Over the last few months, the media has been covering my grandmother’s court case against her two grandsons, Evan and Avi Schottenstein, for massive financial fraud. After over two years since the initial discovery, they, along with J.P. Morgan, were found liable for misappropriating tens of millions of dollars of her money. Together, they were ordered to restore over $19 million to my grandmother. But something else happened in that courtroom that is far more important than any amount of money. The three presiding arbitrators described her experience as a clear case of “elder abuse.”
In a cruel attempt to excuse their criminal activities, Evan and Avi tried to paint my lovely, always meticulously groomed, sharp-as-a-whip grandmother as a liar who suffers from dementia. I was with her throughout this entire journey, and I felt her anguish, sleepless nights, stress that resulted in hair loss, loss of appetite, and other side effects including the anguish that came from having to weather the slanderous lies her grandsons fabricated. These were the heartbreaking results following Nanny’s refusal to let Evan and Avi “off the hook” for the sake of the family name and reputation, as some urged her to do.
Though none of Evan and Avi’s accusations about Nanny were true, the irony is, if they had simply come clean, she would have forgiven them. They did not need to lie or cheat or steal. They just needed to level with her and treat her with the dignity she deserved. She trusted them, and they took advantage of her. No senior deserves this treatment—especially not from one’s own flesh and blood.
Elder abuse is a scourge, and it has gotten worse during the COVID-19 pandemic for many reasons, including the increased vulnerability of older men and women. Approximately 1 in 10 Americans aged 60+ have experienced some form of elder abuse. Some estimates range as high as 5 million elders abused each year. One study estimates that only 1 in 14 cases of elder abuse are reported to authorities.
And sadly, the financial system is stacked against elders. FINRA is a “self-regulatory” system fundamentally designed to shield the banks from public scrutiny. FINRA proceedings such as my grandma’s trial are purposefully kept private except for the judgment. This protects banks from shameful, often criminal, allegations. No one would have known Nanny’s story without her bravely talking to Bloomberg. All the abuses for which Evan and Avi were found liable would have been swept under the rug. We heard from many people after the Bloomberg article came out, and some individuals commented after reading the article that they simply didn’t have the money to hire lawyers and wait years to go through an exhausting FINRA trial even though they too had been wronged.
Though we may not all see it firsthand, elder abuse is everywhere—even in the movies. In the new release of the dark comedy thriller written and directed by J Blakeson, I Care a Lot, a heartbreaking scene transpires in which the sociopathic Marla (Rosamund Pike) and her network of enablers escort the unsuspecting Jennifer (Dianne Wiest) out of her home and into an assisted-living facility so they can lay siege to her assets. Marla’s scheme is guardianship: identifying powerless elders, having them falsely declared mentally incompetent (often by claiming “memory loss”), isolating them from loved ones, and placing them under her legal conservatorship. She then empties Jennifer’s safe deposit box, pockets her diamonds, and puts her home up for sale. Who’s to stop her? Certainly not the poor old lady she has drugged up in the nursing home without access to her cell phone. She’s playing the system, and it doesn’t seem too hard. Blakeson’s film is a powerful demonstration of Oscar Wilde’s famous quote, “Life imitates Art far more than Art imitates Life.”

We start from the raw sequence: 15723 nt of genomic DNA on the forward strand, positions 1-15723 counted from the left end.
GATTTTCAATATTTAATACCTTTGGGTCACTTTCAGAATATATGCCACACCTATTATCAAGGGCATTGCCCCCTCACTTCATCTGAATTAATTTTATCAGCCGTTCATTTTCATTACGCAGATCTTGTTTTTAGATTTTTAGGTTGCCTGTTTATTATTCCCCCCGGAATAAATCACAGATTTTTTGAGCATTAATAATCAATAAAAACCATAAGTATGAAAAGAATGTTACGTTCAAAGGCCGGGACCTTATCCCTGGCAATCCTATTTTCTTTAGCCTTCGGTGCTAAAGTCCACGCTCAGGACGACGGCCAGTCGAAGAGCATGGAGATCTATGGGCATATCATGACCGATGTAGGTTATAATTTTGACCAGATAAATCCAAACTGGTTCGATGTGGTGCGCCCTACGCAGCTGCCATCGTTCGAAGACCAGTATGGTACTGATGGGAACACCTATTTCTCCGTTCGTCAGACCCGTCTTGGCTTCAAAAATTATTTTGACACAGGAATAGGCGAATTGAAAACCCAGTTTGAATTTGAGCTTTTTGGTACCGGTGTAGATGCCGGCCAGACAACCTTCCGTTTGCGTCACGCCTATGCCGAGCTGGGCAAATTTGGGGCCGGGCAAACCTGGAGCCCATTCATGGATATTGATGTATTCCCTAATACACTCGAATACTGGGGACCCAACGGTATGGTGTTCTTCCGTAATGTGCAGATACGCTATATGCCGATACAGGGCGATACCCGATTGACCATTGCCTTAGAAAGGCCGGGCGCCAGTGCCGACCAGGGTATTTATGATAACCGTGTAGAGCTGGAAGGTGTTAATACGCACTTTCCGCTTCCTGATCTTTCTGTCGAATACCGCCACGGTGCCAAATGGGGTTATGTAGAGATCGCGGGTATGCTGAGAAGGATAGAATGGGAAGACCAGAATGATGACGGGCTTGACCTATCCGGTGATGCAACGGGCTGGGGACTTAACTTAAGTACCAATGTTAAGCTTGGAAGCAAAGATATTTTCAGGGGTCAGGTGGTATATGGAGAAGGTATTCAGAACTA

After the Beverley Schottenstein trial went public, thanks to Bloomberg.com, other media picked up the story, including my original hometown’s daily newspaper, The Columbus Dispatch. Public reaction has been overwhelmingly positive. People have reached out to praise my grandmother for her courage. Nanny and I were even asked to share our experience on WOSU Public Radio this morning. Some told of similar experiences within their family or with unscrupulous financial advisers. Many who have reached out to me said they were deeply moved by the courage shown by a woman of Nanny’s age and expressed disgust that her close kin would do this to her. Others wanted to make sure that my grandmother understood the dynamic of victim blaming—fearful that she might be gaslighted.
Nanny—well, she’s a pistol. I didn’t think it was possible to love her even more, but I do. Her story deserves to be seen and heard, and I will continue to write about it—and about elder abuse in general—in my new weekly blogs. Her story is a cautionary tale. If anyone can be inspired and motivated to protect themselves better after reading what she has been through in her quest for justice and dignity—it will all be worthwhile.
In the meantime, if you have not yet read her full story, I invite you to click on these sites below, and visit us here at cathyschottenstein.com for more breaking news. This is only the tip of the iceberg.